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Wolfmother Profile
new album released Oct 27th

Cosmic Egg

[Image: n20689iavcl.jpg]

from the album - New Moon Rising
YouTube - New Moon Rising - Wolfmother

from amg

Truly a band out of time, the Australian power trio Wolfmother were conceived in 2000 — about 30 years too late, considering that the musicians' psychedelic brand of proto-heavy metal sounded similar to the late-'60s/early-'70s craft of Blue Cheer and Black Sabbath. Comprised of vocalist/guitarist Andrew Stockdale, bassist/organist Chris Ross, and drummer Myles Heskett, Wolfmother took the initiative of recording a four-track demo in 2004 for the purpose of booking shows. So sterling were the results, however, that the band soon found itself re-recording the material for official release via the local label Modular Records. A second EP, Dimensions, appeared in 2006, and Wolfmother made the jump to the majors in early 2006, courtesy of an American distribution deal with Modular through Interscope Records. A self-titled album debut appeared in May and reached the Top 40, resulting in a trophy for Best Hard Rock Performance at the 2007 Grammy Awards. Co-founders Ross and Heskett left the group the following year, leaving Stockdale and new members Ian Peres (bass, keyboards), Aidan Nemeth (guitar), and Dave Atkins (drums) to carry the torch with 2009's Cosmic Egg.

album review

Swapping out his rhythm section, Andrew Stockdale proves beyond a shadow of a doubt that he's the mastermind of Wolfmother on Cosmic Egg, creating a second record that is essentailly a replication of the first, equally enamored with all the thick, heavy rock of the '70s, specifically Sabbath and Zeppelin, tempered with a little bit of Jack White caterwaul. All the sounds remain the same, but the songs have changed: with the occasional exception, such as the Stripes -ian salute "White Feather," Stockdale backs away from simple, brutal riff-driven songs, preferring churning exercises in heavy fantasy, sometimes colored with some Deep Purple organ. It's an effective way to show off a tighter, capable band, one that can deliver a serious gut-level punch, and one that is spending more time fusing their influence instead of delivering straight-up hero worship. And, in a sense, that makes Cosmic Egg a mature sophomore effort, particularly if it's just judged on all the sonic textures Wolfmorther serves up, but as the album closes with a series of meandering mysticism it's hard not to miss Stockdale's previous reliance on nasty repetitive riffs.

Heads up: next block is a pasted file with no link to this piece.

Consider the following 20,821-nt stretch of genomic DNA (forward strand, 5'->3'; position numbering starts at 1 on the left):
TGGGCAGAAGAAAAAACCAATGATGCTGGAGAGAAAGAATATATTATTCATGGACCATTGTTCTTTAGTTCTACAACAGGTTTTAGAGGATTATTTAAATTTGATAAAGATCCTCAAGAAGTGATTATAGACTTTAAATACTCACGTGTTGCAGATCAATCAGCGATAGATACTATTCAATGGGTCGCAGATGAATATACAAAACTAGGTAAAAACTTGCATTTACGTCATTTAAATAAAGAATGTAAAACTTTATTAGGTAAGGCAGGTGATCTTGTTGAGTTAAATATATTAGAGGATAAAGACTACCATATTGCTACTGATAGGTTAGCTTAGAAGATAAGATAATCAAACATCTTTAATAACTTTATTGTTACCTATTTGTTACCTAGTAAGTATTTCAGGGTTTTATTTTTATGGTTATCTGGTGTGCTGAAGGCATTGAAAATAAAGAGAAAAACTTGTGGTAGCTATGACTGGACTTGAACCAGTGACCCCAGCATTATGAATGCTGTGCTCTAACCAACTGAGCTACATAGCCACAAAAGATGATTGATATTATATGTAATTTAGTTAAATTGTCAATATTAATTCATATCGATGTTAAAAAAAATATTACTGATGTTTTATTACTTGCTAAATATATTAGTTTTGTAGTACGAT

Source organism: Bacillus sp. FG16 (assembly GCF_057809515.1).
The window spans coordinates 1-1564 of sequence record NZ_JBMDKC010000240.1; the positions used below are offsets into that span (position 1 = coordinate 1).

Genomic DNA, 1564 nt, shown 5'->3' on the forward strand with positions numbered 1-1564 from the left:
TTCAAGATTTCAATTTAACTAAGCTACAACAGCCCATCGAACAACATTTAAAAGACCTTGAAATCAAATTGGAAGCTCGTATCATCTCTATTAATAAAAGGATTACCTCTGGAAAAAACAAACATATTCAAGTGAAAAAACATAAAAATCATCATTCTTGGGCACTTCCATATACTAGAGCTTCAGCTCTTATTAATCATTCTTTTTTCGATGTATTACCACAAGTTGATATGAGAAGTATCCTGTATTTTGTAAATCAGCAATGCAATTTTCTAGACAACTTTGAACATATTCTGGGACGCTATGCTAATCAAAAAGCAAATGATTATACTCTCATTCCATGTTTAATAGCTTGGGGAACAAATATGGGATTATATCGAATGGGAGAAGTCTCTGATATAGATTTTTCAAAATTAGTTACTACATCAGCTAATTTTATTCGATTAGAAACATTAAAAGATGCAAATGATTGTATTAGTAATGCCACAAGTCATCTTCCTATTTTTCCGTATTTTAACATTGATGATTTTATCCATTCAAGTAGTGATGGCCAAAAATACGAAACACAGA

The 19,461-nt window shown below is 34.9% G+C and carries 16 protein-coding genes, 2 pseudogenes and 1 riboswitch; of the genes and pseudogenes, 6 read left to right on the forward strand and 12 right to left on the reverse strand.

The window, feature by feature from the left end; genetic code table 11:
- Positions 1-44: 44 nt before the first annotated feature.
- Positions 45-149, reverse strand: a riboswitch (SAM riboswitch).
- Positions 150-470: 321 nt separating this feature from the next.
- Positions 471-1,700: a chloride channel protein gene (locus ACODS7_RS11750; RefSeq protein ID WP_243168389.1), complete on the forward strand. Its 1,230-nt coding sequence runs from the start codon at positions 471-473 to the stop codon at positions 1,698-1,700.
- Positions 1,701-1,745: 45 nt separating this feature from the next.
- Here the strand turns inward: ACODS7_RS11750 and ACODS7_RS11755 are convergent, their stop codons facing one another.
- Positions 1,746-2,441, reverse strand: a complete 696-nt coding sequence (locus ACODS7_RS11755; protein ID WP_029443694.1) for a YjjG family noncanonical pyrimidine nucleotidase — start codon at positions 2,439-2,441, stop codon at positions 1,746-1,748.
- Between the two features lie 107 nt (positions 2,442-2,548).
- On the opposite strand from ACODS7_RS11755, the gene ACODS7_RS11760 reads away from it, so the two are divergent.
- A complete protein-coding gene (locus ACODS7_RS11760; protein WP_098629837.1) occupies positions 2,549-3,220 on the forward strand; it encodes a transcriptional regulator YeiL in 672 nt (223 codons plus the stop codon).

Track Listing
1 California Queen Stockdale 03:54
2 New Moon Rising Stockdale 3:45
3 White Feather Stockdale 03:04
4 Sundial Stockdale 3:47
5 In the Morning Stockdale 5:39
6 10,000 Feet Stockdale 4:08
7 Cosmic Egg Stockdale 04:04
8 Far Away Stockdale 4:00
9 Pilgrim Stockdale 4:50
10 In the Castle Stockdale 5:42
11 Phoenix Stockdale 4:45
12 Violence of the Sun Stockdale 6:02

I was so happy when I heard they had disbanded last year. Now my nightmares of annoying oldfashioned bands start anew.

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